re: dehumidifier 70 better than 45 ?
2 jun 2004
>the basement is about 25' x 30' with painted walls...
maybe it needs some paint on the floor, eg ugl drylok, and
maybe some rugs to avoid foot traffic abrasion.
>i figure my fedders 45-p dh is barely keeping up with the moisture
>supply... i've tried setting it lower - to 35, 40 and 45%, but that
>makes no difference since it can't seem to extract enough water
>to ever reach below 55% rh.
i have a similar situation. i think the slab was installed without
a vapor barrier underneath. the ugl ap engineer said drylok has
a low water vapor permeability, but it isn't used on floors because
it has a low abrasion resistance. he said the slab was probably
wicking water up from the ground and evaporating it near the surface.
i suggested putting poly film on the floor surface and rugs over that
to protect it from foot traffic, but he said that could cause mold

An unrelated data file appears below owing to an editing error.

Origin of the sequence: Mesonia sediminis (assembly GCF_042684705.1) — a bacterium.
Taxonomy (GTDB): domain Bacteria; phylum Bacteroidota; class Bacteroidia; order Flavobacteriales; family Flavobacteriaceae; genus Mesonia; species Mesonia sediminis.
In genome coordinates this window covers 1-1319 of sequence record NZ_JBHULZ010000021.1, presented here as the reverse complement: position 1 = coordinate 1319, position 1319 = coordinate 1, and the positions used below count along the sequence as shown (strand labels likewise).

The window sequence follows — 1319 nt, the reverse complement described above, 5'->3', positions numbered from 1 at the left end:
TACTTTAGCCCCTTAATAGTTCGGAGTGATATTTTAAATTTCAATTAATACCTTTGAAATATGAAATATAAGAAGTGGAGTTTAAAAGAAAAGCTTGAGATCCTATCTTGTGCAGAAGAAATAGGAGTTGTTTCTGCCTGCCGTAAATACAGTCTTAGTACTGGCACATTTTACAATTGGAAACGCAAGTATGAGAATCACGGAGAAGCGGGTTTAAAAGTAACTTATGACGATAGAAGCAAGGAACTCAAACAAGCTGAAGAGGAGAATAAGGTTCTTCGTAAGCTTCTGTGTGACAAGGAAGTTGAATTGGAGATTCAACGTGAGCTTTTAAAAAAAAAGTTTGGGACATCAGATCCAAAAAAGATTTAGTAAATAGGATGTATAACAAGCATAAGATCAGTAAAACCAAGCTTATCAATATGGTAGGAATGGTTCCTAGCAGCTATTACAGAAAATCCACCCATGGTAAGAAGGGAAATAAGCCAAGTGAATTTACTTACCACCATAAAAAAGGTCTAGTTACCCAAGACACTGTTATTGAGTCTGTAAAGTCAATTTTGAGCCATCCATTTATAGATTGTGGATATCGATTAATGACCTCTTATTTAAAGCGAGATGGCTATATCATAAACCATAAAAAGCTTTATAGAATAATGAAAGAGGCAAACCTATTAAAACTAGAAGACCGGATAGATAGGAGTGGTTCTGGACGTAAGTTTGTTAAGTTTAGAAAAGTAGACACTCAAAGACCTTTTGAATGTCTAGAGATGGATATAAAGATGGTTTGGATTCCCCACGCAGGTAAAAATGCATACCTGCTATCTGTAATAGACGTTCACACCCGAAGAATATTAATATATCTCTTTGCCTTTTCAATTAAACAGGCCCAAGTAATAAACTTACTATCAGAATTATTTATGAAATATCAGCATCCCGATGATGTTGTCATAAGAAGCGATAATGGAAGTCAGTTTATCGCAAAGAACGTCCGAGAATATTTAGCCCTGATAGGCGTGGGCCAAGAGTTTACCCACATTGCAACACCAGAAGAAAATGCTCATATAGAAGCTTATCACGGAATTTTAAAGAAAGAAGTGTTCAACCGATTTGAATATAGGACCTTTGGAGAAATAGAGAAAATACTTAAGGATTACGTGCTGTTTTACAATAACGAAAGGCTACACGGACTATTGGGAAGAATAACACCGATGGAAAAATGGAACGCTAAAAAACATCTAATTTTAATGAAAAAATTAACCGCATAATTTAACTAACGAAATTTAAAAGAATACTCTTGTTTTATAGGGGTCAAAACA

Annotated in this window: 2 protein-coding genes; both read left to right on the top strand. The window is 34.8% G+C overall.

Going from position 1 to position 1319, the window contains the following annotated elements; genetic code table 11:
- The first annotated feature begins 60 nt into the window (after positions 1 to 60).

growth under the film and water might seep out at the edges. a much
more expensive epoxy paint would also work, but the drylok should
also work, even if some wears off in high traffic areas.
the building science corp web site has an interesting basic 18 page
pdf on "insulations, sheathings, and vapor diffusion retarders"...
...a cubic foot of air containing 2 trillion molecules of water in
the vapor state has a higher vapor pressure (or higher water vapor
density) than a cubic foot of air containing 1 trillion molecules
of water in the vapor state. moisture will migrate by diffusion from
where there is more moisture to where there is less. hence, moisture
in the vapor state migrates by diffusion from areas of higher vapor
pressure to areas of lower vapor pressure...
...in a hot-humid climate [exterior at 74 f dewpoint and interior at
75 f and 50% rh] over a one-week period, 1.5 pints of water can be
collected by diffusion through [a 4'x8' sheet of] painted gypsum board
(about 5 perms); 14 pints of water can be collected through air leakage
through a 1 in^2 hole under a 5 pascal air pressure differential...